Tuesday, January 08, 2008

MISSOURI NEWS: Hunters Can't Keep Up With Deer Population

I failed … again, as my wife would say.

I predicted the fall firearms deer season would set a new harvest record. The sun, moon and stars all seemed to line up as I thought about the upcoming deer season and penned my November column.

Lonnie Hansen, Missouri Department of Conservation’s deer expert also thought the season would produce a new record kill.

It wasn’t meant to happen. Missouri deer hunters killed 214,404 during the November firearms season, and for all seasons combined, we killed 260,162 deer, making 2007 the third-largest deer harvest, but not a new record.

Weather played a part, I’m sure. It was unusually warm the first weekend. I quit hunting early to process two antlerless deer I’d killed, and I’m sure many other hunters did, also.

There is another reality dawning on Missouri’s managers. The deer herd continues to grow despite increasing deer harvest, new seasons and increasing liberal harvest regulations. Heck, harvest is almost unlimited. You can kill as many antlerless deer as you have tags and can purchase more tags as the season progresses.

And each year we see different harvest regulations, seasons and expectations as managers continue to fine-tune the harvest and season.

Next year will be no different. MDC will propose new deer harvest regulations and different seasons, to increase, they hope, antlerless deer harvest. The experimental four-point regulation for 29 counties may be modified. It didn’t increase antlerless deer harvest, as managers hoped. Managers are now considering an antlerless season in October, rather than December, and changes in the four-point regulation.

The Missouri Department of Conservation’s Lonnie Hansen estimates Missouri’s current deer herd ranges between 1 million and 1.5 million deer. That’s a lot, and the population is still growing.

You have some control on how to manage that population. Beginning this month, MDC is holding a series of public meetings across the state to listen to your concerns and to discuss proposals for deer regulation changes. Once they hold the public meetings, the managers will propose regulation changes to the Conservation Commission for next year and the following year.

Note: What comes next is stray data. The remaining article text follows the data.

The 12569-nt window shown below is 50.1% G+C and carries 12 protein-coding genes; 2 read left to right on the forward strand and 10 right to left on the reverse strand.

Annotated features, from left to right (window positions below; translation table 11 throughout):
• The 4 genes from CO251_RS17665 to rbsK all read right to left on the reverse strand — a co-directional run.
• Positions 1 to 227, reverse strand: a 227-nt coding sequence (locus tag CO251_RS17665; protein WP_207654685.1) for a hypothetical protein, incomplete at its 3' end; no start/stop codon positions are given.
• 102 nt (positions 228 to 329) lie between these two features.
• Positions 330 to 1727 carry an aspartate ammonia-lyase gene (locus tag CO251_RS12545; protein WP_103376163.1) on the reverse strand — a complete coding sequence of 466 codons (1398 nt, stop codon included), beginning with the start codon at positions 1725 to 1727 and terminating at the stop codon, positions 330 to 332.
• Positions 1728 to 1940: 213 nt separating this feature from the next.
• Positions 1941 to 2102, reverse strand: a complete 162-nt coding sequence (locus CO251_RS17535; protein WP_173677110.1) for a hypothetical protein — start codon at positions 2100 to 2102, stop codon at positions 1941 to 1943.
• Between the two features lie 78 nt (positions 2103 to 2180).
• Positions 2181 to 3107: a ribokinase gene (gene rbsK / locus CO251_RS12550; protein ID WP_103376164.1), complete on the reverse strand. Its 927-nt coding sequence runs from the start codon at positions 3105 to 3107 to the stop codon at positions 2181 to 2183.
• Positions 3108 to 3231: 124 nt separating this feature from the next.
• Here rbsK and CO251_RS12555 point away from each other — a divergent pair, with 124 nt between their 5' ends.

MDC managers are between a rock and a hard place. They must balance hunter expectations, maintain a healthy deer herd and consider social ramifications of an expanding deer herd. Crop depredation and deer automobile contacts continue to increase.

Let me stick my oar in the water on this topic.

In my opinion, Missouri’s deer herd is following the classic sigmoid population curve. The sigmoid curve is "S" shaped with slow growth on the left side, very rapid growth in the middle, followed by population maintenance as the population reaches carrying capacity for the habitat.

Missouri’ deer population is somewhere between full carrying capacity and the rapidly expanding segment, where the herd continues to increase. Current management slows the deer herd’s expansion. However, it isn’t able to stop the expansion.

There is another problem, however, nibbling at the edges of Missouri’s management approach.

What’s first prize: one deer? Second prize: two deer? Third prize: three deer? What do you do with all of the meat?

I suspect the amount of Missouri deer hunters is stagnant or decreasing, while deer numbers continue to increase. The only tool to manage the herd in our manager’s pocket is hunter harvest, and I fear we have reached saturation with regards to the number of deer that hunters are willing to harvest. I have an extended family that uses part of the meat I harvest each year. I process the meat myself. I don’t have to pay a processor $60 to $70 for each deer.

Hansen and MDC’s other managers continue to look for ways to increase deer harvest. Yet, the market is saturated. If you can’t kill a deer or two or four in Missouri, you’re not trying. How do you increase the harvest when fewer hunters participate? This is the conundrum MDC managers face.

Please don’t misunderstand. I believe MDC is doing a great job of managing our deer herd and meeting hunter expectations. Yes, I’d like to see more mature bucks with large racks, but for me, deer hunting is a food gathering exercise, all wrapped in a social event.

The nearest meetings to Columbia will be held Feb 4 at Marshall High School or February 7 at St. George Catholic Church in Linn. Both meetings will run from 7 to 9 p.m. If you can’t attend and would like to comment, write the Missouri Department of Conservation, Box 180, Jefferson City, 65102.

Source: http://www.columbiatribune.com/2008/Jan/20080106Spor001.asp

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